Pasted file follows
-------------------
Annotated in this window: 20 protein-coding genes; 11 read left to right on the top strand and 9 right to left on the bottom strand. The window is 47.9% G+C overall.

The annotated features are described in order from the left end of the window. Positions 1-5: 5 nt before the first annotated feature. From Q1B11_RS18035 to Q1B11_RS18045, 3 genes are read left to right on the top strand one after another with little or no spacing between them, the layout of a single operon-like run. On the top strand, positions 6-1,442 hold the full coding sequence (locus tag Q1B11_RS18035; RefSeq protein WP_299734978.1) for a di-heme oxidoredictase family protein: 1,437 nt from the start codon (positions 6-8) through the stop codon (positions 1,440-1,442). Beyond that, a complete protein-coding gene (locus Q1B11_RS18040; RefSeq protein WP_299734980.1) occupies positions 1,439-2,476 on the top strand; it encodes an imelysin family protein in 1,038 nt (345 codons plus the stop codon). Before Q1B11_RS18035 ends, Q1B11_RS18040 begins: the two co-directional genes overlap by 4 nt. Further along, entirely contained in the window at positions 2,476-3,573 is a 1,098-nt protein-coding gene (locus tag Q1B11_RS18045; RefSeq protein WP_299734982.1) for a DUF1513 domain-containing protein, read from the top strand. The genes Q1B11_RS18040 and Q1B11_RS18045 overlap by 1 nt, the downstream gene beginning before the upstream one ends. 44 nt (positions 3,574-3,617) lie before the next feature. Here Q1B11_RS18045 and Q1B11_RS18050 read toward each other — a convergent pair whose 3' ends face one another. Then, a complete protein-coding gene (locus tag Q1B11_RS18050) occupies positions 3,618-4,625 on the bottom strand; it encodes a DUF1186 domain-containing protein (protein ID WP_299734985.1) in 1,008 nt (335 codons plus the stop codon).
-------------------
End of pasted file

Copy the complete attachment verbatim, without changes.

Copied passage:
Annotated in this window: 20 protein-coding genes; 11 read left to right on the top strand and 9 right to left on the bottom strand. The window is 47.9% G+C overall.

The annotated features are described in order from the left end of the window. Positions 1-5: 5 nt before the first annotated feature. From Q1B11_RS18035 to Q1B11_RS18045, 3 genes are read left to right on the top strand one after another with little or no spacing between them, the layout of a single operon-like run. On the top strand, positions 6-1,442 hold the full coding sequence (locus tag Q1B11_RS18035; RefSeq protein WP_299734978.1) for a di-heme oxidoredictase family protein: 1,437 nt from the start codon (positions 6-8) through the stop codon (positions 1,440-1,442). Beyond that, a complete protein-coding gene (locus Q1B11_RS18040; RefSeq protein WP_299734980.1) occupies positions 1,439-2,476 on the top strand; it encodes an imelysin family protein in 1,038 nt (345 codons plus the stop codon). Before Q1B11_RS18035 ends, Q1B11_RS18040 begins: the two co-directional genes overlap by 4 nt. Further along, entirely contained in the window at positions 2,476-3,573 is a 1,098-nt protein-coding gene (locus tag Q1B11_RS18045; RefSeq protein WP_299734982.1) for a DUF1513 domain-containing protein, read from the top strand. The genes Q1B11_RS18040 and Q1B11_RS18045 overlap by 1 nt, the downstream gene beginning before the upstream one ends. 44 nt (positions 3,574-3,617) lie before the next feature. Here Q1B11_RS18045 and Q1B11_RS18050 read toward each other — a convergent pair whose 3' ends face one another. Then, a complete protein-coding gene (locus tag Q1B11_RS18050) occupies positions 3,618-4,625 on the bottom strand; it encodes a DUF1186 domain-containing protein (protein ID WP_299734985.1) in 1,008 nt (335 codons plus the stop codon).